Waatea News Update

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Location: Auckland, New Zealand

Thursday, July 26, 2007

Dover not over just yet

Dover Samuels is pouring cold water on reports he's stepping aside for fellow list MP Shane Jones.

It was claimed this week that Mr Samuels would hand over his ministerial roles when he gets back from leading a Maori tourism delegation to China.

These include associate tourism, housing and economic development portfolios.

By he says journalists were interviewing their typewriters.

“It's amazing what comes out in the media when you’re not even around. It’s quite fantastic. Unusual. But that’s typical of the media. It would have been nice if they’d contacted me and asked me in fact what my thoughts were,” Mr Samuel says.

He has indicated he won't seek reselection.


Maori Television is taking advantage of the Freeview digital service to launch a second channel.

Chief executive Jim Mather says the channel will go to air next year with three hours a night of ad-free Maori language content.

He says Maori Television has achieved its statutory objectives of broadcasting in English and Maori to a broad audience.

“However we feel we’re now at the point of our development where it’s important that we’re meeting the needs of our core constituents, primarily fluent reo Maori speakers, Maori language learners and all other New Zealanders who want to immerse themselves in the language,” Mr Mather says.

The channel will be funded out of the extra $23 million in funding in this years budget for the shift to digital broadcasting.


Maori performers have finally made it onto the programme of the Christchurch Arts Festival.

The Mauriora Series, which starts today, includes performances by Lyttelton-based singer/songwriter Ariana Tikao, Christchurch band Te Huaki Puanaki, Ruia Aperahama, Brannigan Kaa, and the Mamaku Project.

Series curator Michelle Harrison from Ngati Porou says because it the South Island has a relatively low Maori population, it's been hard to sell Maori acts to festival organisers.

“We have a really lovely contained series, and the thing is if we pull it off and it’s well received, then that just opens the door for 2009, which is the next arts festival, and hopefully opens it up to a lot more Maori art forms,” Ms Harrison says.


Waikato Polytechnic has published a bilingual newspaper to mark Maori Language Week.

Ko Piitoitoi te ingoa mo tetehi nuipepa hou kua whakamaanuhia e Te kura tini o Waikato hei whakanui i te wiki o te reo Maori.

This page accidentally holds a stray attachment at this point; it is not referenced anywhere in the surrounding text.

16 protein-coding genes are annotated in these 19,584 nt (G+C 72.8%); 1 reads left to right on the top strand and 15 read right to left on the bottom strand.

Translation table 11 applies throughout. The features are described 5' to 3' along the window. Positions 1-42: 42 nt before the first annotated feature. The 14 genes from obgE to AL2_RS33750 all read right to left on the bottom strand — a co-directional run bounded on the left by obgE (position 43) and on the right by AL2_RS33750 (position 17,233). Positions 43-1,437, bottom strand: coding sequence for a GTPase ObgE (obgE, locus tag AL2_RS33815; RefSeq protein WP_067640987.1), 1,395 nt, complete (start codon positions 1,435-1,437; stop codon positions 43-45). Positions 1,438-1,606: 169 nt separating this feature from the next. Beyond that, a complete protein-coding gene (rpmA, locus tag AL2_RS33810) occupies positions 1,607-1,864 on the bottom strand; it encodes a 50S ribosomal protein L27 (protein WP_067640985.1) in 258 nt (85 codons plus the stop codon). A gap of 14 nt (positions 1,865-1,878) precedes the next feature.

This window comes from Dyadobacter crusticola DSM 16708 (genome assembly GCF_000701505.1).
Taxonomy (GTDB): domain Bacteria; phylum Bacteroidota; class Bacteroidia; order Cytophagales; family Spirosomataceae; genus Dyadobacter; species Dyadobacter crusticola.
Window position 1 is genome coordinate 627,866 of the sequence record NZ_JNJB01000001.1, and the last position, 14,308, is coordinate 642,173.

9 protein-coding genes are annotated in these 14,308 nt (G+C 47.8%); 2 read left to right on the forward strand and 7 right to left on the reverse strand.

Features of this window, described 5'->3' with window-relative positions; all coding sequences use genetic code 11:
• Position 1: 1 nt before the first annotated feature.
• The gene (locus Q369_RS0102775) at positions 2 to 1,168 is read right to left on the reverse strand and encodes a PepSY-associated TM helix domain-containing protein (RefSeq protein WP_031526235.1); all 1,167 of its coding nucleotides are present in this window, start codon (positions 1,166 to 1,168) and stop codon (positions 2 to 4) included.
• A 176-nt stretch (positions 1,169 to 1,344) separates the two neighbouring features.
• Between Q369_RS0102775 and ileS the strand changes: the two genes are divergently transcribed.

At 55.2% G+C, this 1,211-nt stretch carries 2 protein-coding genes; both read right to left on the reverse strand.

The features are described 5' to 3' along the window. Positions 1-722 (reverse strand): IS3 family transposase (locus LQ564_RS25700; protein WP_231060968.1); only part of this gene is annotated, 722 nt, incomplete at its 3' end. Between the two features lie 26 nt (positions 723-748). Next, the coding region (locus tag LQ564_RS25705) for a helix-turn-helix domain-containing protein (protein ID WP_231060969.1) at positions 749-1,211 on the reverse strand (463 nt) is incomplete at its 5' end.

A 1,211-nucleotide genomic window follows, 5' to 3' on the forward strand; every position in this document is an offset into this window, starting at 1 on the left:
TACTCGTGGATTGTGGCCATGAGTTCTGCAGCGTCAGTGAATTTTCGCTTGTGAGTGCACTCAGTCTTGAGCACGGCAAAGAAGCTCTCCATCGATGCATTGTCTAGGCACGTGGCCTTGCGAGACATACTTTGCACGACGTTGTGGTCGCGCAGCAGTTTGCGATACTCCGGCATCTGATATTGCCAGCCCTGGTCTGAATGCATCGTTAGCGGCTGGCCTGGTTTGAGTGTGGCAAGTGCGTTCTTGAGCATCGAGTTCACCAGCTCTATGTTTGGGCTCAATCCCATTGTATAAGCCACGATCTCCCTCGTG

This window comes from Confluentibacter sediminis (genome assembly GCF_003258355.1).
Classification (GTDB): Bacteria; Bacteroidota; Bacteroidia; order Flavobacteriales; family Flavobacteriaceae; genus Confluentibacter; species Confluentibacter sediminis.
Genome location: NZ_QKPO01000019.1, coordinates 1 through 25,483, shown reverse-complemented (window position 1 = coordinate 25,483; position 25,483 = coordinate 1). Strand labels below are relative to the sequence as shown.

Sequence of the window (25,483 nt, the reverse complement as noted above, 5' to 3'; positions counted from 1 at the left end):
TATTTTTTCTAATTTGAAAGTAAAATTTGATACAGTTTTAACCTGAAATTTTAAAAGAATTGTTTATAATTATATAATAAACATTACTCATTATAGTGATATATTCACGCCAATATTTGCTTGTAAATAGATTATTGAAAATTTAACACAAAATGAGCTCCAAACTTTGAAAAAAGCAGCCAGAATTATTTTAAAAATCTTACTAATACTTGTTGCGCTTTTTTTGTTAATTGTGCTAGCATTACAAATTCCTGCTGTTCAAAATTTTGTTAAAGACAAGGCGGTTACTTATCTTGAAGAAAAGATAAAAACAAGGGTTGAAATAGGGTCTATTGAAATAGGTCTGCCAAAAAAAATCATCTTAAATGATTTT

Na nga kaiako me nga tauira o mua o te kuratini i tuhi, aa, hei taa Mikaere Taitoko, he pouako Maori i tauaka kura tini.

He maha nga kaupapa kei roto hei whakarata i nga kaipaanui.


Local government is ignoring the Maori right to be represented.

That's one of the findings of a Massey University study of Maori participation in local politics.

Researcher Veronica Tawhai says the report tries to identify ways councils can improvement their engagement with Maori communities.

She says self-government is considered a measure of community well-being.

“That's just knowing that your needs and desires and values are being represented in government, and that simply is not happening for Maori. Many do not even know who their representatives are, and when it comes to candidate voting it’s the same, they haven’t heard of any candidates and so Maori are choosing to abstain from voting,” Ms Tawhai says.

Councils also need to up their performance in reaching out to young people.


A long serving former member of the Ngarimu VC Scholarship board says the award should be available to all Maori.

The current board chaired by Maori Affairs Minister Parekura Horomia has limited the scholarship to decendants of Maori Battalion members.

Whetu Tirikatene-Sullivan served on the board in her role as MP for Southern Maori.

She was also part of the fundraising effort when the scholarship was set up in 1948 to remember Victoria Cross winner Te Moananui a Kiwa Ngarimu.

She says the nature of the prestigious award means it has to be open.

“It includes academic ability and leadership. That is available throughout Maoridom. It’s not confined to the descendants of the Maori Battalion and I think the wider the field, the greater the uptake from a wider variety of young Maori applicant,” Mrs Tirikatene-Sullivan says.

Almost every Maori family was involved in the war effort, so it makes no sense now to advantage one group of Maori over another.


Maori Minister of Maori Affairs says the launch of a Maori language-only television channel is a tribute to the hard work and considerable achievmeents of the Maori Television Service.

Ka whakatuu teetahi pouaka whakaata reo Maori anake e te ratonga whakaata maaori.

Koira te koorero a te minita mo nga take maaori a Parekura Horomia i te raa nei.

Hei taa Parekura, koianei te hua nui kua puta i nga mahi rangatira a nga kaimahi a te ratonga whakaata Maori ki te piikau i to taatou reo ki te motu whaanui, ara ki te ao.

Parekura Horomia on the Maori language channel, which will run nightly on the digital Freeview service from early next year.


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